Anyway, I got to the office and decided to try plugging into the dock there and lo and behold the damn thing worked, albeit only showing stuff on the external monitor! So apparently the problem is with the laptop screen not working, rather than the computer as a whole. I still left it there for the IT guy to see if he can figure out what the deal is – he emailed this morning to say that he had to send it in for repairs, so it will be *at least* 10 business days before I get it back. My office was able to provide me a loaner laptop for that time, but now I have none of my bookmarks, my browser add-ons, or my various other settings for stuff I do every day.
The other – minor by comparison – IT annoyance was that I’m not able to use my credit union’s deposit-a-cheque-by-taking-a-photo-of-the-cheque-with-my-smartphone option to deposit royalty cheques from my publisher because it is a US company and you can only do that with Canadian cheques. So today I had to go to an actual credit union branch, like Neanderthals used to.
As I was reflecting on my IT woes, I thought about this bit by Louis CK:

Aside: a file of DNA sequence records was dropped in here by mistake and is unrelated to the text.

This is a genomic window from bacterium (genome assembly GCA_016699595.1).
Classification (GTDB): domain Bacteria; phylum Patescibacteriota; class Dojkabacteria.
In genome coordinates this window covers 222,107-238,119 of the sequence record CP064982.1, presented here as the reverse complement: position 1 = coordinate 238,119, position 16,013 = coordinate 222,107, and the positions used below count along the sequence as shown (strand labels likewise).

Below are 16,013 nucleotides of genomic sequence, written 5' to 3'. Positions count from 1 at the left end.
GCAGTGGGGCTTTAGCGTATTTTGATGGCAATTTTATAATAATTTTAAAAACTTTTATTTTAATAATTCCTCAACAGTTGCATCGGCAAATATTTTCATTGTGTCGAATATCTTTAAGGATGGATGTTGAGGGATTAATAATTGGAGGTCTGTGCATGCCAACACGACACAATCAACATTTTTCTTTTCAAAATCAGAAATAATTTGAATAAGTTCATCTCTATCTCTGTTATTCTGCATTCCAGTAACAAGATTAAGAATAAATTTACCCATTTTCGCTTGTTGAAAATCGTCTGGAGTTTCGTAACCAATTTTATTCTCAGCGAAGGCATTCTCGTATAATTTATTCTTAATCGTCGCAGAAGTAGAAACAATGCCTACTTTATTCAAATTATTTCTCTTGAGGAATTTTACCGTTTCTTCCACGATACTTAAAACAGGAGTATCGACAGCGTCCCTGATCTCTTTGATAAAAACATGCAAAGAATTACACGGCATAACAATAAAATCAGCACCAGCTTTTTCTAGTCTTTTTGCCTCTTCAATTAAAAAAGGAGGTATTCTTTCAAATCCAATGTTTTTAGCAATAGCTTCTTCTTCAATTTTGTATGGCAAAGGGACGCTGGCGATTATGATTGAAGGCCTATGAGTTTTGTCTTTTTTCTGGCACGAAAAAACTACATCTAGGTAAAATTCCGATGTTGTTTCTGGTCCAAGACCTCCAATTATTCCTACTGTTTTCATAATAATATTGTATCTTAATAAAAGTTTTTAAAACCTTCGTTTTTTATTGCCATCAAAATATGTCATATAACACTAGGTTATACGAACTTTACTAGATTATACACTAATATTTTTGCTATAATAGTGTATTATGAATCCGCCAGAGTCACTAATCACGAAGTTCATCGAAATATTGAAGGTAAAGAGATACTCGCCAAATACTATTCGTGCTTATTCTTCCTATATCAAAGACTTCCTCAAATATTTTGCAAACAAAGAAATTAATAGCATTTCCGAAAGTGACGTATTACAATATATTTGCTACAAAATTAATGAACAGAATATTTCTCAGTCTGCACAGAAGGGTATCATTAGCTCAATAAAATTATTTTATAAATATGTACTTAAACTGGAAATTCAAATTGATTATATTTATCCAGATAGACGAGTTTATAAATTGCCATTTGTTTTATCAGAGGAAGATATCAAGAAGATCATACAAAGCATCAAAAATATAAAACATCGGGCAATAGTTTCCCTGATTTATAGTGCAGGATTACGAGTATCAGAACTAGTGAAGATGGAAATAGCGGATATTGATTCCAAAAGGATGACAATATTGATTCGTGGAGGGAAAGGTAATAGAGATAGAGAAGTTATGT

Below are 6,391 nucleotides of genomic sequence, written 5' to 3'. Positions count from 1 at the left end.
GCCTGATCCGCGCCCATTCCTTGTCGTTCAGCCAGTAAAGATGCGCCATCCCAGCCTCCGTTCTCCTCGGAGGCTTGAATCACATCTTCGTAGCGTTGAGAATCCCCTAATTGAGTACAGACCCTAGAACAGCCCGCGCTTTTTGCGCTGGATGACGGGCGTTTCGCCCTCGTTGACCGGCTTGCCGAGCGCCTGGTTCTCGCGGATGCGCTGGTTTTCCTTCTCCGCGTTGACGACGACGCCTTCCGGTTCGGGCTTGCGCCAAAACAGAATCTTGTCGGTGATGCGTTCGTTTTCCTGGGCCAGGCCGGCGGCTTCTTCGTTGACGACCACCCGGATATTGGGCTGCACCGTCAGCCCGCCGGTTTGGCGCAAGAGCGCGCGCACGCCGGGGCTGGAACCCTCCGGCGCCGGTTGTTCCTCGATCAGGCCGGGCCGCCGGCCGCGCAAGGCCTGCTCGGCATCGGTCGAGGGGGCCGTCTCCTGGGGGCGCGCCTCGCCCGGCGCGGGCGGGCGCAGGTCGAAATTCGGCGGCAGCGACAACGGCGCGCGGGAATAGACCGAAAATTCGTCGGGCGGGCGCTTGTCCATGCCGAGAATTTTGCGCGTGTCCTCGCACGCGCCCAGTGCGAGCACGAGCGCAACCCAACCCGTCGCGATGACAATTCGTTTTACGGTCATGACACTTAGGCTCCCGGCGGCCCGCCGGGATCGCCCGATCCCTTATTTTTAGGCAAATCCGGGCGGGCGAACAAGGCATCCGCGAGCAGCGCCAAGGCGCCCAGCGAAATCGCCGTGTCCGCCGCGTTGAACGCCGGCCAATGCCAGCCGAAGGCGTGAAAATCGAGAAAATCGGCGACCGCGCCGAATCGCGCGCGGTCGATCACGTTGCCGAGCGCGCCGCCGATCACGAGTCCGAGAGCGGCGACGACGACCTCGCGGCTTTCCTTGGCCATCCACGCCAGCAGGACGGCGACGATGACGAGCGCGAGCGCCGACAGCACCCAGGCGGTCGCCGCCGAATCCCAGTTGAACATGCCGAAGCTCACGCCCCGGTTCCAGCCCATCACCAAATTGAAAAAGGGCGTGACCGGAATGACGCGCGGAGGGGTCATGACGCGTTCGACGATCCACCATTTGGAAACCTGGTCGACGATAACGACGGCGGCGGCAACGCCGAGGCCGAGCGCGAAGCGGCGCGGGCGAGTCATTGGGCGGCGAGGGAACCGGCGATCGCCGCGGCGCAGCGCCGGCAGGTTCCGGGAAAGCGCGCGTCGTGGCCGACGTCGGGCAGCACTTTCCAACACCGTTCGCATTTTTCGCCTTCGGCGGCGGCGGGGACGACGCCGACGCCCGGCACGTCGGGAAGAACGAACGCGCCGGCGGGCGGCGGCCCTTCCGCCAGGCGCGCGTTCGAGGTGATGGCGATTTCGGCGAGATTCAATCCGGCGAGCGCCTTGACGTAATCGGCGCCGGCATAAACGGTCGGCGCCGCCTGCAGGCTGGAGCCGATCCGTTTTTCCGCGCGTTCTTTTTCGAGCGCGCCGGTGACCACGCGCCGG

And really, when I think about it, the vast majority of my technology worked flawlessly during this time (and most days). I was able to work from home for most of Friday because my own laptop worked fine (as did the modem after a quick turn-it-off-turn-it-on-again), my smartphone allowed me to keep up with emails while I took the driver-less Skytrain (which I paid for by swiping my Compass card, which automatically reloads itself when my balance dips below a certain amount so that I never run out of transit fare) to my office, which I accessed by swiping my fob, and then I dropped off my laptop, the repairs for which will be taken care of my IT guy, who responded pretty much immediately upon my sending him an email. And now I have a fully functioning loaner laptop for work while my main laptop is being repaired. Most fortunately of all, I had just backed up all my files onto an encrypted thumb drive on Thursday4,5, which I did after a co-worker lost a bunch of files when her laptop died and she’d been saving stuff on her laptop’s drive rather than the network drive. I have an iPhone, an iPad, a laptop, and a television, all of which connect to all of the information ever via The Internets. My car tells me when it’s time for an oil change, my alarm clock updates itself automatically to account for Daylight Saving Time6, and my washing machine can tell how dirty my clothes are. I can email money instantly to family and friends from my phone, I don’t have either a home phone or cable TV because I can get everything I need through the my smartphone and the Internet, and I have a contraption that will feed my kitties at whatever time I set it for so that I can work a 15-hour day without having to come home for cat feeding duties7.